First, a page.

Well the weather thing is slightly improved today, although it doens’t now have the forecast detailed (I’ll add it later), and it doesn’t work for negative temperatures which is also a problem.
Indigo Slam is the latest book to featured in an Ottakers 99p promotion. And if anyone says these things don’t work, then I’m the reason that they do. I’ve only read all the Peter Robinson novels because they had one for 99p.
Robert Crais is an author that I must admit I hadn’t previously heard of. His detective is Elvis Cole – who sounds like a musical detective to my ears. Maybe he is, but there’s no indication of it in this novel. It’s all first person, and all Cole. If Cole’s not there, we don’t hear about it. There’s no switching between storylines or other characters, and you can’t fail to understand the plot, because we hear his thoughts after spoken words.
So it’s simple, but it’s quite pleasurable, and I learnt more than I thought I’d need to know about printing phony money. I may easily read more in this series.
So we went to see David Blaine down by Tower Bridge yesterday. I have to say that my expectations weren’t much, and rightly so. I expect that he’s taking on some kind of food somehow as he tries to spend 44 days in a relatively small perspex box, but he must be monumentally bored.
There was an interesting story in the Standard a couple of days ago about possibly the plug being pulled on the whole stunt. It’s certainly true that they’ve not done things right. The security has been poor, and the cynicism of the British public misread. I suppose the first inkling that I had that it wasn’t all right, was when I looked at Blaine’s official site and saw that there seemed to be no reference to a US TV network. That has to be staggering, since Blaine has become an ABC man to the best of my knowledge, pulling good ratings for his special. While a one or two hour special may result out of it, we all know what happens when it finishes, so no suspense.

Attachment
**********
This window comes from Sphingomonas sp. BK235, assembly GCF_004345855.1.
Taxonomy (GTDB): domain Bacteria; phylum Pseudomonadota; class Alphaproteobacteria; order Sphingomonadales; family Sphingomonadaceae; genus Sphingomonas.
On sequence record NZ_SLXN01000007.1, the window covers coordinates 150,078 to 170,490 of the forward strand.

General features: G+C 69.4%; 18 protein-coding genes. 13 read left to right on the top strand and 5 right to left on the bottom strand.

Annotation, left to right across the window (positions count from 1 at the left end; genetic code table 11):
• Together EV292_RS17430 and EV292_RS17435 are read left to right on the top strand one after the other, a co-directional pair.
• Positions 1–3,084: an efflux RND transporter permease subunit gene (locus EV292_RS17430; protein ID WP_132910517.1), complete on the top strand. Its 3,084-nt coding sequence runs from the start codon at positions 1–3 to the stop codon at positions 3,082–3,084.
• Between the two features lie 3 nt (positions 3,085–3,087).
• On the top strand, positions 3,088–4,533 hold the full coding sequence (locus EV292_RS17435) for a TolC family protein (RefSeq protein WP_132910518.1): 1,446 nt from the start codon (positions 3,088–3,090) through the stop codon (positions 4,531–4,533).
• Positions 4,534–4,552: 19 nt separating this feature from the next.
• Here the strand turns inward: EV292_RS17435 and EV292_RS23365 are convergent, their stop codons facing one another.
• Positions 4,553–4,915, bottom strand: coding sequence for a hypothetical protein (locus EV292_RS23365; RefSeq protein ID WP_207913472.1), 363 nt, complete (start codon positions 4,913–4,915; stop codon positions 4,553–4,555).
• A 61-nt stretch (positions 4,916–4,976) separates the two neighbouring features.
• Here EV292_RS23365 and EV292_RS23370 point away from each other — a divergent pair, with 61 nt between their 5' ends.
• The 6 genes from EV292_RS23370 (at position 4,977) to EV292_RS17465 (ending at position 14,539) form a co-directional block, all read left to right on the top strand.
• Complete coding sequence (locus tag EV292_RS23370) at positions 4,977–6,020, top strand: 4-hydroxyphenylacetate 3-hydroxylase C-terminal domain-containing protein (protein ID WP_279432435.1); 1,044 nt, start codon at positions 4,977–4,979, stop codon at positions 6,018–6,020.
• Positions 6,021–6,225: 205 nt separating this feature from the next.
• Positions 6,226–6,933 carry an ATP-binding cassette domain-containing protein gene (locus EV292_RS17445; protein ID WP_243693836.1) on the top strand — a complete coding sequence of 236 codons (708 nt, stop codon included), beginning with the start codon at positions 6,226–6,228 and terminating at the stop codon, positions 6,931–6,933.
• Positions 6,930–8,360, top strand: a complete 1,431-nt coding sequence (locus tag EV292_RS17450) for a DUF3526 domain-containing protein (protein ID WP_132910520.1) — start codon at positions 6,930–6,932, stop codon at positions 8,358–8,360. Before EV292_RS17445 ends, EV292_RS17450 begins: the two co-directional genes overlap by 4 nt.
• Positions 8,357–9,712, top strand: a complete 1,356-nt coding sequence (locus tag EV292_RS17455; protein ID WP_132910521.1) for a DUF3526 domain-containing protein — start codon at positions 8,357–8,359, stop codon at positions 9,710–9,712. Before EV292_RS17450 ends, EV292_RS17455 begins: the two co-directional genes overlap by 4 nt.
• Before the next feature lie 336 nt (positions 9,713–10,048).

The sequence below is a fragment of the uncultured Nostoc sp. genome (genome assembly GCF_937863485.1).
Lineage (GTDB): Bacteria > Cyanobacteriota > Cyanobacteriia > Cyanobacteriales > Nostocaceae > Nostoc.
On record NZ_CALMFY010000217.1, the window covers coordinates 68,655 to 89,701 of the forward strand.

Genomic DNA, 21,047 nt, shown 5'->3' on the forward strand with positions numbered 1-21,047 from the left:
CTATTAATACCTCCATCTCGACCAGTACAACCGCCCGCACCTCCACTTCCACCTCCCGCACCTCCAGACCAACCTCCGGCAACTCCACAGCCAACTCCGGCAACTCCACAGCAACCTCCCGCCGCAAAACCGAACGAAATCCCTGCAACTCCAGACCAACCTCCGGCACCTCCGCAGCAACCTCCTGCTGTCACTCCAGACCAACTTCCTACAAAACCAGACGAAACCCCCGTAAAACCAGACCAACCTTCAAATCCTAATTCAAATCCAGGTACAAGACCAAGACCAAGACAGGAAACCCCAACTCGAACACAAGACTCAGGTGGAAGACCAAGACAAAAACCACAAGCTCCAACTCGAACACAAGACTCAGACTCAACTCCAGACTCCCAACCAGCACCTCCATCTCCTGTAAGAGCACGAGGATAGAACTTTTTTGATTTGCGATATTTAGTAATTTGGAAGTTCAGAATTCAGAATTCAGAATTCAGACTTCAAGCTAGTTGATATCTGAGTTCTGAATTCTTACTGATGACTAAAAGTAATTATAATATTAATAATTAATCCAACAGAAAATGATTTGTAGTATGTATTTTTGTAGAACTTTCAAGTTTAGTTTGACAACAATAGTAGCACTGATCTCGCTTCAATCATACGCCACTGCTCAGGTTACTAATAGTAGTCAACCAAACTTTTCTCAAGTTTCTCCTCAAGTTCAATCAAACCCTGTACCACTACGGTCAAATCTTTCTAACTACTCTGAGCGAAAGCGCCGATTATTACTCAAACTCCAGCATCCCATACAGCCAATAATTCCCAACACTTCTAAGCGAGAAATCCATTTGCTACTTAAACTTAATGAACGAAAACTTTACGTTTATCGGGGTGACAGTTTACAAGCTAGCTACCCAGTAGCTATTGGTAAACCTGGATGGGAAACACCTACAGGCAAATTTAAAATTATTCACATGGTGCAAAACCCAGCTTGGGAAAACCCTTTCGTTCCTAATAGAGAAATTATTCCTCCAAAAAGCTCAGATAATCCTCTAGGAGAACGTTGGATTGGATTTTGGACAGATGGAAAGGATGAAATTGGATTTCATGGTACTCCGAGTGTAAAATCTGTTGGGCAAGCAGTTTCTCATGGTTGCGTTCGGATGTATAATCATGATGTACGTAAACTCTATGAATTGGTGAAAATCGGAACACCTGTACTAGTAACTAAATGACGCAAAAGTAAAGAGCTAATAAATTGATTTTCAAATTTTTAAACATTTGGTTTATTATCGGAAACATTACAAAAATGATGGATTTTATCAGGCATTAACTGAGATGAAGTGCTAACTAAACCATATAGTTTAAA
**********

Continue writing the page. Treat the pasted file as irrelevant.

I think that they’ve missed a commercial trick or two. There was no merchandise being sold there, aside from a few people setting up ice-cream vans and hotdog vendors. The whole site is poorly arranged – I would have expected an enormous banner detailing the event, particularly when you realise that the site is directly opposite the Tower of London, one the biggest tourism draws in the UK. Many visitors to the country may not know that Blaine is “performing.”
I guess too, that Blaine may have endeared himself to the public more if he’d done something a bit more traditional before embarking on this marathon. As we stood there looking, you couldn’t help feeling that a Houdini character would have instead been tied upside down from a burning rope over the edge of Tower Bridge. That would have been spectacular and stopped the traffic.
In actual fact, a Tuesday lunchtime saw a crowd of several hundred standing there staring, and realising that he still had another 27 days of boredom and starvation (!) to face.
In the meantime, Channel 4 are beginning to heavily trail their next magic stunt, and one that will get the audience watching. October 5 sees Derren Brown will play Russian Roulette live! Now that’s a stunt that has it all. It won’t take place in the UK as it’d be illegal, and if it weren’t really a trick, as I have no doubt it is, it wouldn’t take place “live.” It’s interesting that C4 are now putting the stunt out on October 5, while Brown’s own site lists the original date of October 26. If the Standard report referred to above is to be believed, that’s because executives at C4 have realised that they’ve misjudged the whole Blaine thing, and they’re probably looking at recouping the situation before the Blaine thing goes out of control.
Alex Cox’s site has now left the BBC, so his first weekly diary on his own site is all about the BBC. He’s absolutely spot on about all the BBC bashers and the general distaste that we should all feel for them with their own collection of views and beliefs. Murdoch, Kaufman, Conrad Black, and New Labour. Aside from Murdoch who has a commercial operation to run and for whom the BBC is a competitor (raising the quality threshhold beyond what he can manage), one has to ask why so many people dislike the BBC.
Still, in case anyone ever sympathises with these people sometimes, just read this piece by Maggie Brown about the RTS Cambridge convention. In both speakers mentioned, the key missing point, was that media has a duty to inform as well as entertain its audience. Failure to do so will just lead to dumber country than ever, and I don’t want to be part of that.
Platform is an interesting book, and I must admit that I have no idea what the title refers to.
Michel Houellebecq’s previous novel (at least in English) was Atomised, and it’s striking cover was a regular in bookshops. It didn’t appeal to me however (what’s that phrase about books and covers?). I may go back and re-explore it now though…